Monday morning, and that only a radiology resident would have been there. Dr.
Chang read claimant's MRI films on Monday, September 14, 1998, and saw a blood
clot in the right sigmoid sinus on the right side of his head. Dr. Chang
dictated a report, called the floor to see if claimant had been released and
also paged the resident who ordered the test. Ultimately, he never spoke to
anyone about his findings.
The MRI report was
transcribed and then finalized on September 18, 1998. Dr. Imboden received the
report on September 23, 1998.
On September 14, 1998, Mrs. Parks called Dr. Imboden's office and scheduled a
follow-up visit as instructed. Claimant had follow-up visits with the Infectious
Disease Clinic on September 16, 1998, with the ENT Clinic on September 19, 1998,
and with Dr. Imboden on September 21, 1998.
On September 19, 1998, Dr. Imboden called Mrs. Parks to advise her to start
claimant on a vitamin. During the call, Mrs. Parks voiced concern because it
appeared to her that claimant's eyes would cross on occasion, or he seemed to be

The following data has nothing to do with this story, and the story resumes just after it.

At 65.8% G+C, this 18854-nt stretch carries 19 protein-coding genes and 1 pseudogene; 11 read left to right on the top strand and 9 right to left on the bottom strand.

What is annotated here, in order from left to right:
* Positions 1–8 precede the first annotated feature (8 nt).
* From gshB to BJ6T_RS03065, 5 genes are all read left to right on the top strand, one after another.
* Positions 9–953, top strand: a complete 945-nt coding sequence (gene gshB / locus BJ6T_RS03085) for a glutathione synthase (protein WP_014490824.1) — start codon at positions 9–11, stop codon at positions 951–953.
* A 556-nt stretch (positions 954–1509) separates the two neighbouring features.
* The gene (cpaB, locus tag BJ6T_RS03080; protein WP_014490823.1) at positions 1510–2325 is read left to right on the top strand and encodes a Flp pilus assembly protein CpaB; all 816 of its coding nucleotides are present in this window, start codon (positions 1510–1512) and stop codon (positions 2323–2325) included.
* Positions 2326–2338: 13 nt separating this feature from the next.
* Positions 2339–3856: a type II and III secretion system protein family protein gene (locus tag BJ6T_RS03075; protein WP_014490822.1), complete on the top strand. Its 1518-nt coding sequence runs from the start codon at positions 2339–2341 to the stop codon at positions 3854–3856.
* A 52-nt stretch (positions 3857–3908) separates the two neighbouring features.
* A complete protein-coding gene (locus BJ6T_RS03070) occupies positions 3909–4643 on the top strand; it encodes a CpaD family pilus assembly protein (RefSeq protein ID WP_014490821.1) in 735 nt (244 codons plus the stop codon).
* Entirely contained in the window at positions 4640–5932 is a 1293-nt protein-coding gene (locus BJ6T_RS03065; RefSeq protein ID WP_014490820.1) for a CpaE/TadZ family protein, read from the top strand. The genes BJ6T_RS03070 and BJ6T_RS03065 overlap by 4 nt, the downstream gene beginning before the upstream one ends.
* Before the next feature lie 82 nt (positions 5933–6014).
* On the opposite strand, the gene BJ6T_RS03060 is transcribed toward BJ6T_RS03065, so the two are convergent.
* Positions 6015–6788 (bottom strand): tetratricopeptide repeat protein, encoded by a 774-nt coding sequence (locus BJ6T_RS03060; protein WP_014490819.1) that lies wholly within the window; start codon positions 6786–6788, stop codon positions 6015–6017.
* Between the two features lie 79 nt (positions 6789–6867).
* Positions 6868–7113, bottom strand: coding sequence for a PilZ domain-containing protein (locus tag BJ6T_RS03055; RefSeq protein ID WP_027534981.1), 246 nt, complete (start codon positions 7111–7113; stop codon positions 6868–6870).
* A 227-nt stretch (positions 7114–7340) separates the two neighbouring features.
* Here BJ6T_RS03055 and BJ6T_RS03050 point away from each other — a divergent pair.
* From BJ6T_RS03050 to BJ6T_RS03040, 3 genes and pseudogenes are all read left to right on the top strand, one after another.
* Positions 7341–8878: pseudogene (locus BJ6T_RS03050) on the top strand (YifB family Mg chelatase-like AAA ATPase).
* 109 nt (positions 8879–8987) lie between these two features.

focusing behind the person to whom he was talking. On September 21, 1998, Dr.
Imboden checked claimant's eyes with the eye chart. His right eye was 20/30; it
was impossible to tell if he could not see with his left eye or if he just did
not cooperate. He failed the muscle balance test, and although no papilledema
was noted, relying on Mrs. Parks' concerns, Dr. Imboden referred claimant to Dr.
Leon-Paul Noel, a pediatric ophthalmologist. Claimant was examined by Dr. Noel
on September 23, 1998, and the doctor found "marked papilledema with exudates
Dr. Noel explained that
papilledema is a swelling of the optic nerve disc caused by increased
intra-cranial pressure. Dr. Noel said he has his own rating system for
papilledema and "marked" is the highest level. In addition, the swelling caused
the retina to lift off the macula which is called a macular star. Dr. Noel saw
this in both of claimant's eyes. He measured claimant's visual acuity, both far
and near, and noted claimant's right eye was 20/100 on both tests while the left